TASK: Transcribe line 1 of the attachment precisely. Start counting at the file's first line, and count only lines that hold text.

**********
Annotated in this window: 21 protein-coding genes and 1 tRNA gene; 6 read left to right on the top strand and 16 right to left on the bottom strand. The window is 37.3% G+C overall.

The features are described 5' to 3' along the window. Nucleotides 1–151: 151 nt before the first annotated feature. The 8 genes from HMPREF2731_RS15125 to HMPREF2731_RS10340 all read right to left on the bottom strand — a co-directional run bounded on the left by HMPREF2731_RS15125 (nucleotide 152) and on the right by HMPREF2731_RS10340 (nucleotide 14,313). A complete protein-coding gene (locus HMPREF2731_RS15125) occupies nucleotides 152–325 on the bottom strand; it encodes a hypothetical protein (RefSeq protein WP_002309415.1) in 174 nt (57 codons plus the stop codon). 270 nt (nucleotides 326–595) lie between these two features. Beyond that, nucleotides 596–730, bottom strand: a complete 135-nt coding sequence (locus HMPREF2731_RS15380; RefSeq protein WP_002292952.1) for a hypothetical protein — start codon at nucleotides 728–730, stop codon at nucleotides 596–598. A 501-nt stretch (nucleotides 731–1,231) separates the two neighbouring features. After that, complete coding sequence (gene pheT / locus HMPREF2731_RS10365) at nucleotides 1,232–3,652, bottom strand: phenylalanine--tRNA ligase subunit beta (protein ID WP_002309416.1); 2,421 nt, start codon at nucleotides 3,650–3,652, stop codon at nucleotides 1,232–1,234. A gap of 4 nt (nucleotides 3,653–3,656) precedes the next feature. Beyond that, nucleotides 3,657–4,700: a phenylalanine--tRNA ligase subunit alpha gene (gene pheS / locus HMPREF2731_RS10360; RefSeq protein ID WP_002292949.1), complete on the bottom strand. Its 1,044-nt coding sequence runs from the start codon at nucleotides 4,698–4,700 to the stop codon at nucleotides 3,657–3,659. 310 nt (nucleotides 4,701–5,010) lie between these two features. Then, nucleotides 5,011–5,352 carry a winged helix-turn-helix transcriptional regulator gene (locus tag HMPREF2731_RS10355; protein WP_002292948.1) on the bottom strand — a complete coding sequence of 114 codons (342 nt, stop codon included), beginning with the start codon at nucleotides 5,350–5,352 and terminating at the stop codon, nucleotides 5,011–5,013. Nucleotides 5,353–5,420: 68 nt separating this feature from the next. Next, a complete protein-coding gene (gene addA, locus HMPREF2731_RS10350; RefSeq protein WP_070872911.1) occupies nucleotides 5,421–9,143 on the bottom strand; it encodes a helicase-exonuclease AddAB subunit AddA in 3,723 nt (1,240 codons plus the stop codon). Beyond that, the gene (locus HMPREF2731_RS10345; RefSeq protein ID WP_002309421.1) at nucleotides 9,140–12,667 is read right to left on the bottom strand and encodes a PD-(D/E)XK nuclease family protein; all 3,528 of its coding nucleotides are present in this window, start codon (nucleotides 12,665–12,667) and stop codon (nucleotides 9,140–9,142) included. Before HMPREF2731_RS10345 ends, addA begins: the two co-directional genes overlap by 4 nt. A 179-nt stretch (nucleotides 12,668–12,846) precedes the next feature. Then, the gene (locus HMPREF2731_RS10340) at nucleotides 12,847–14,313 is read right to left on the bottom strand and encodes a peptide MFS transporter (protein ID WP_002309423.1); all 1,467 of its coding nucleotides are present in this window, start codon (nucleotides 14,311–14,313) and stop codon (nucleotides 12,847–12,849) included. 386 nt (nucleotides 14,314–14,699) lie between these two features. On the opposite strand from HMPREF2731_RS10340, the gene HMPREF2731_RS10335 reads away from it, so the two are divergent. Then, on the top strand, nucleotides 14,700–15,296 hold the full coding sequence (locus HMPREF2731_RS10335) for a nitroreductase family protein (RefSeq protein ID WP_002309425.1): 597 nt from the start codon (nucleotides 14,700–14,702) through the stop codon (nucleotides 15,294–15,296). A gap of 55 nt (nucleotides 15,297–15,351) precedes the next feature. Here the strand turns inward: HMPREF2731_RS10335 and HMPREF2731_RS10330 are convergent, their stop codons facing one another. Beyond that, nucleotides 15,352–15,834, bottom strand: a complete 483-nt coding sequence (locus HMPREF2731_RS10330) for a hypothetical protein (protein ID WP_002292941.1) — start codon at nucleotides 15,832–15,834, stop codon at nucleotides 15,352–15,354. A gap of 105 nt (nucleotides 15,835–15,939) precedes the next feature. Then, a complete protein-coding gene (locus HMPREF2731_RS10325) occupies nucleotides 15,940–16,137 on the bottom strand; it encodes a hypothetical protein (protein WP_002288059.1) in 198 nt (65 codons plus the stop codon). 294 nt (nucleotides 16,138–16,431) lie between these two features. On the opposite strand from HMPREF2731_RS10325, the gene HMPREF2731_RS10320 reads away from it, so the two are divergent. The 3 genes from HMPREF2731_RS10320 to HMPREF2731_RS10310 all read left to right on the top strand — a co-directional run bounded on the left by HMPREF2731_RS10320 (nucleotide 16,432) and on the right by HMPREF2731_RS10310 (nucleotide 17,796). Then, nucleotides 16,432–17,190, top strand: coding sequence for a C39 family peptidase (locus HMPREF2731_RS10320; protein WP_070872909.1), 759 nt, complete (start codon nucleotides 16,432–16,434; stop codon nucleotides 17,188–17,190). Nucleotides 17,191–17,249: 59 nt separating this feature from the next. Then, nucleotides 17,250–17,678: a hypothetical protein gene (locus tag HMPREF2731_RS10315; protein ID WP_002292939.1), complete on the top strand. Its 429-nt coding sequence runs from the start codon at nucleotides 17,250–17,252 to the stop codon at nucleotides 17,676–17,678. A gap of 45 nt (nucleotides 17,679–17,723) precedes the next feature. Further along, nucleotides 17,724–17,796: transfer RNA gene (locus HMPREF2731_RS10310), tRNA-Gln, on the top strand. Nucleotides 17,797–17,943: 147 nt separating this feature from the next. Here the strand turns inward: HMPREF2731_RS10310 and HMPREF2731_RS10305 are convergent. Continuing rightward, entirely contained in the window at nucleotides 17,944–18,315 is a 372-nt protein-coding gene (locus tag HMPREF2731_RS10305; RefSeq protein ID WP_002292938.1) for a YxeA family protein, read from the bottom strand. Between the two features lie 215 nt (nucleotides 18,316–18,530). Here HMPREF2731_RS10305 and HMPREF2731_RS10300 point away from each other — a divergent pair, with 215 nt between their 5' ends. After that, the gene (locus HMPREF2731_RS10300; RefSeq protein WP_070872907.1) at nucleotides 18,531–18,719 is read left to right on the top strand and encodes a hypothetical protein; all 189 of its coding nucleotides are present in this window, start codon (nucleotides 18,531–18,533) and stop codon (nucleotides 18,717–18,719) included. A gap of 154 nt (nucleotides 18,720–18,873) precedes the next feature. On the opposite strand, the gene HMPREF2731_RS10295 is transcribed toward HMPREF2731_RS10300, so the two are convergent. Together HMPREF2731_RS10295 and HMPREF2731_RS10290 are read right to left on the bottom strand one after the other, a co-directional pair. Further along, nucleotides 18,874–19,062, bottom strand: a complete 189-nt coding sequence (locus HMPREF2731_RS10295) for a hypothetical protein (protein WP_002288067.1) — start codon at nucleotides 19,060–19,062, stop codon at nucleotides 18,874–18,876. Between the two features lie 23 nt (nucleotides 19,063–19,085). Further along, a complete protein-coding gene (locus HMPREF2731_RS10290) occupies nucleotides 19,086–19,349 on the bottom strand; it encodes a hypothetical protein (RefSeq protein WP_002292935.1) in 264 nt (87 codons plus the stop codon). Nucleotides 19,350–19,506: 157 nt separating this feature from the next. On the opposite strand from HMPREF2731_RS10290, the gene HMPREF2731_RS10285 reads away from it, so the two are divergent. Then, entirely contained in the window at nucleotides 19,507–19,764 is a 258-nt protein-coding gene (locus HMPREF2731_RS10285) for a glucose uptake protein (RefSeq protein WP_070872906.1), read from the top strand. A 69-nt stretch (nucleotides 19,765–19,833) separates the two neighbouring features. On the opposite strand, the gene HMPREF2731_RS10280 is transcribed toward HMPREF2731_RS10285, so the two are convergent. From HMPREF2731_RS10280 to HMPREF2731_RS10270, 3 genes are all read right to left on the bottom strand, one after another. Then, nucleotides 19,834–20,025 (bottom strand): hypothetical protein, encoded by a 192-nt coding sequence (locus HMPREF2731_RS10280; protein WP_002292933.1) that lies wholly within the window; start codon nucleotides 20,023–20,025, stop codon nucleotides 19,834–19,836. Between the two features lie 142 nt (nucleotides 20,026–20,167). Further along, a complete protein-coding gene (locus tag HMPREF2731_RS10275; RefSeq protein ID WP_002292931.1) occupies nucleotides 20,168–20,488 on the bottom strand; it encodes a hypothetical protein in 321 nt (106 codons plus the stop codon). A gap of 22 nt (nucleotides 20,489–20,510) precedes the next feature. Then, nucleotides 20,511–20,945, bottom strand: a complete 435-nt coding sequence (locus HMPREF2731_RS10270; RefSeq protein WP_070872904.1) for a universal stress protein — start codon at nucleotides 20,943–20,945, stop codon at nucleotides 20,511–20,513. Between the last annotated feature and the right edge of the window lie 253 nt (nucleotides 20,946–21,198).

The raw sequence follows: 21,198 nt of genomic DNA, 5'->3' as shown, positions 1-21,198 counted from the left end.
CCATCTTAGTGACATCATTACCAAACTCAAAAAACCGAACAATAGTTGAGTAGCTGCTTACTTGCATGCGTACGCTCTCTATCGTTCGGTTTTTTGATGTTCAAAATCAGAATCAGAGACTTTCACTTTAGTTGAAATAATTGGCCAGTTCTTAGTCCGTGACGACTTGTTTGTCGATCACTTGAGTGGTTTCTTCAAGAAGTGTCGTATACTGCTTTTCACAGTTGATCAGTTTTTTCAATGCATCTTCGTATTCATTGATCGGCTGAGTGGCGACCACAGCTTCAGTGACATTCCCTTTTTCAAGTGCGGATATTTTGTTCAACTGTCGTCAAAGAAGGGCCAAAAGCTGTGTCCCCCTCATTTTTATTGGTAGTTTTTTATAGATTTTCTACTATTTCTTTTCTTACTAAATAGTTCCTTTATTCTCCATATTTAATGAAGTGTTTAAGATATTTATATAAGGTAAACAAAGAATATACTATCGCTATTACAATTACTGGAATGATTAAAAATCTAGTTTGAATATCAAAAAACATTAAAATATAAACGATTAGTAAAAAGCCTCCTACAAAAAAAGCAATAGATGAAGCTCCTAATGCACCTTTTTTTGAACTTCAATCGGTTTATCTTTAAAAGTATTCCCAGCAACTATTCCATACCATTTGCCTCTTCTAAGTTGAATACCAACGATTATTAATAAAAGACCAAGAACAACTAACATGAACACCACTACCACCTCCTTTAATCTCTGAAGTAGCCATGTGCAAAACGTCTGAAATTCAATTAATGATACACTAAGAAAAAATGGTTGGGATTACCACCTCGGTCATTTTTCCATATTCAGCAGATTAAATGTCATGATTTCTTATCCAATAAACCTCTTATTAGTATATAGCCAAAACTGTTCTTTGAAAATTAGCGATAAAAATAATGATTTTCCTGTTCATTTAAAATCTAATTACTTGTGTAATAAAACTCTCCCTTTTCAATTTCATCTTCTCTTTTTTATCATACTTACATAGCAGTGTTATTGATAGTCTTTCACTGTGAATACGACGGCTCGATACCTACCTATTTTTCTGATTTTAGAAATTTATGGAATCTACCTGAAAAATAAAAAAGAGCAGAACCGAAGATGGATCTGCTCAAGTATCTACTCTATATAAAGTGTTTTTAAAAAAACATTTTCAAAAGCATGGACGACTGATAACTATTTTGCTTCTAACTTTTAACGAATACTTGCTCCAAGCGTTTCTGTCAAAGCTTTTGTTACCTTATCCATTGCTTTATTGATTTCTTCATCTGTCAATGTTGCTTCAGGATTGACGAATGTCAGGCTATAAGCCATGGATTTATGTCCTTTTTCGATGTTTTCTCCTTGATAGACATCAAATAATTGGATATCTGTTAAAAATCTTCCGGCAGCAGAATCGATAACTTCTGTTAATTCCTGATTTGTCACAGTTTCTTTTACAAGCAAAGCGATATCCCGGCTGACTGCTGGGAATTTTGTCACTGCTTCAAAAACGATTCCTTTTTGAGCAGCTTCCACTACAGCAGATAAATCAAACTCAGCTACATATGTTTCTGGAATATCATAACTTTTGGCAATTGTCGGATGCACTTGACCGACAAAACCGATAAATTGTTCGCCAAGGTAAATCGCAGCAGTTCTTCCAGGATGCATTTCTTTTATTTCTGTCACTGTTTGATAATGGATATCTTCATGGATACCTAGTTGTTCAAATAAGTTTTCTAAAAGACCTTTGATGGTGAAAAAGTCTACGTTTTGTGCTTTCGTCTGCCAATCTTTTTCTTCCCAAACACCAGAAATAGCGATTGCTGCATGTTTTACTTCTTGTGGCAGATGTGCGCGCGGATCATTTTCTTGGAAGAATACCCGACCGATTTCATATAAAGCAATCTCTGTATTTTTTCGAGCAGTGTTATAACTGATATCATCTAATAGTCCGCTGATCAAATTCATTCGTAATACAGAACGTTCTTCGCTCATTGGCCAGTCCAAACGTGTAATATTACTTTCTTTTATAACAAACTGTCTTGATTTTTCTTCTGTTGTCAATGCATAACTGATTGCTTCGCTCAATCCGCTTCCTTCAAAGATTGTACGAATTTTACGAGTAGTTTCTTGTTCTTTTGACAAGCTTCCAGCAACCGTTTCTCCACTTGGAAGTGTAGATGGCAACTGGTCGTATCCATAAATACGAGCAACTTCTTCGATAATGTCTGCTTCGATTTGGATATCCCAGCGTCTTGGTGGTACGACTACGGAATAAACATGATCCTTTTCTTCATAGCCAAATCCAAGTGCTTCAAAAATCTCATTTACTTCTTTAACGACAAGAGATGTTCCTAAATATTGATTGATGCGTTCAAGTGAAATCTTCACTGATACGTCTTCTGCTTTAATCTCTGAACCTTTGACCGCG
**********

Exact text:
Annotated in this window: 21 protein-coding genes and 1 tRNA gene; 6 read left to right on the top strand and 16 right to left on the bottom strand. The window is 37.3% G+C overall.